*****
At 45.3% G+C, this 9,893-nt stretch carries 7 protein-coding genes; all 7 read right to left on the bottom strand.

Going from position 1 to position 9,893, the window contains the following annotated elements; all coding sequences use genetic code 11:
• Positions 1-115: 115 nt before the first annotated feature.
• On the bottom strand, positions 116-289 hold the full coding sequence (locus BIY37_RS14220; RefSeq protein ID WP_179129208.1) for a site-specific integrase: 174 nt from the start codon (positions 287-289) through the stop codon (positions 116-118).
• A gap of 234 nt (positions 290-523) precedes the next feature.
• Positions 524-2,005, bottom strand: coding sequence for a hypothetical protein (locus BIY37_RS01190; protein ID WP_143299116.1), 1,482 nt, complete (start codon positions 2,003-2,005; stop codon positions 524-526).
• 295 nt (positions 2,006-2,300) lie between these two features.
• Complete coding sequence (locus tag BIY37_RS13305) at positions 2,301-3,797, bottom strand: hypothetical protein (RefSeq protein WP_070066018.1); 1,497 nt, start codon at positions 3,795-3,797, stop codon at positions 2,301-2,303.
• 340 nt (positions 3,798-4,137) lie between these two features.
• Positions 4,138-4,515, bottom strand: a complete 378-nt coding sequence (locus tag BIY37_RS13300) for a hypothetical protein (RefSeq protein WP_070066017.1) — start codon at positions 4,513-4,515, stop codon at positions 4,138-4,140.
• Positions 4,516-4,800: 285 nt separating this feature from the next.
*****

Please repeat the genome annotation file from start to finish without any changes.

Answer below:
At 45.3% G+C, this 9,893-nt stretch carries 7 protein-coding genes; all 7 read right to left on the bottom strand.

Going from position 1 to position 9,893, the window contains the following annotated elements; all coding sequences use genetic code 11:
• Positions 1-115: 115 nt before the first annotated feature.
• On the bottom strand, positions 116-289 hold the full coding sequence (locus BIY37_RS14220; RefSeq protein ID WP_179129208.1) for a site-specific integrase: 174 nt from the start codon (positions 287-289) through the stop codon (positions 116-118).
• A gap of 234 nt (positions 290-523) precedes the next feature.
• Positions 524-2,005, bottom strand: coding sequence for a hypothetical protein (locus BIY37_RS01190; protein ID WP_143299116.1), 1,482 nt, complete (start codon positions 2,003-2,005; stop codon positions 524-526).
• 295 nt (positions 2,006-2,300) lie between these two features.
• Complete coding sequence (locus tag BIY37_RS13305) at positions 2,301-3,797, bottom strand: hypothetical protein (RefSeq protein WP_070066018.1); 1,497 nt, start codon at positions 3,795-3,797, stop codon at positions 2,301-2,303.
• 340 nt (positions 3,798-4,137) lie between these two features.
• Positions 4,138-4,515, bottom strand: a complete 378-nt coding sequence (locus tag BIY37_RS13300) for a hypothetical protein (RefSeq protein WP_070066017.1) — start codon at positions 4,513-4,515, stop codon at positions 4,138-4,140.
• Positions 4,516-4,800: 285 nt separating this feature from the next.